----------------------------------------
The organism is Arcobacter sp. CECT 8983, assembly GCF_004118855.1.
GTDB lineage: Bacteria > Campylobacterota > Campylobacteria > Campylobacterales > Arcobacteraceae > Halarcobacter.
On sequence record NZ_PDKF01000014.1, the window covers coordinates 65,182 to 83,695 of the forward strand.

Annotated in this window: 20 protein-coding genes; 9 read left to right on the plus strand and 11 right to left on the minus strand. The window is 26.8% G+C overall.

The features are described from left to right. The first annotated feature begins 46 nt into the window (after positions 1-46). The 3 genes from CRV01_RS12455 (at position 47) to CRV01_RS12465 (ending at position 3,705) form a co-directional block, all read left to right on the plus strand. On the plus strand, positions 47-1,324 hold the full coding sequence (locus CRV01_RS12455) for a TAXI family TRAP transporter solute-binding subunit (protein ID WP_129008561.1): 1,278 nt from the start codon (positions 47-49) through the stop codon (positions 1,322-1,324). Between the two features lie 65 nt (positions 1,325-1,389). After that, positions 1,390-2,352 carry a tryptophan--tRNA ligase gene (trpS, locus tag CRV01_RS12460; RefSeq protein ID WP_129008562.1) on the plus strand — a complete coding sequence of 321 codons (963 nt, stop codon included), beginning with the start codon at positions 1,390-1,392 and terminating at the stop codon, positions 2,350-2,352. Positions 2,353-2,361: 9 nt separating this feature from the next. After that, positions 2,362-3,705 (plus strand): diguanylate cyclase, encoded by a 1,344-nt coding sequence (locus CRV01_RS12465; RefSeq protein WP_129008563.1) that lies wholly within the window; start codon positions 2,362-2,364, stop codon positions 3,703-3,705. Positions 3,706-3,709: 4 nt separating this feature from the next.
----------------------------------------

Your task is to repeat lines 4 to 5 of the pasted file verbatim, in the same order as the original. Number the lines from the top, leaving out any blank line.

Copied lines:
Annotated in this window: 20 protein-coding genes; 9 read left to right on the plus strand and 11 right to left on the minus strand. The window is 26.8% G+C overall.

The features are described from left to right. The first annotated feature begins 46 nt into the window (after positions 1-46). The 3 genes from CRV01_RS12455 (at position 47) to CRV01_RS12465 (ending at position 3,705) form a co-directional block, all read left to right on the plus strand. On the plus strand, positions 47-1,324 hold the full coding sequence (locus CRV01_RS12455) for a TAXI family TRAP transporter solute-binding subunit (protein ID WP_129008561.1): 1,278 nt from the start codon (positions 47-49) through the stop codon (positions 1,322-1,324). Between the two features lie 65 nt (positions 1,325-1,389). After that, positions 1,390-2,352 carry a tryptophan--tRNA ligase gene (trpS, locus tag CRV01_RS12460; RefSeq protein ID WP_129008562.1) on the plus strand — a complete coding sequence of 321 codons (963 nt, stop codon included), beginning with the start codon at positions 1,390-1,392 and terminating at the stop codon, positions 2,350-2,352. Positions 2,353-2,361: 9 nt separating this feature from the next. After that, positions 2,362-3,705 (plus strand): diguanylate cyclase, encoded by a 1,344-nt coding sequence (locus CRV01_RS12465; RefSeq protein WP_129008563.1) that lies wholly within the window; start codon positions 2,362-2,364, stop codon positions 3,703-3,705. Positions 3,706-3,709: 4 nt separating this feature from the next.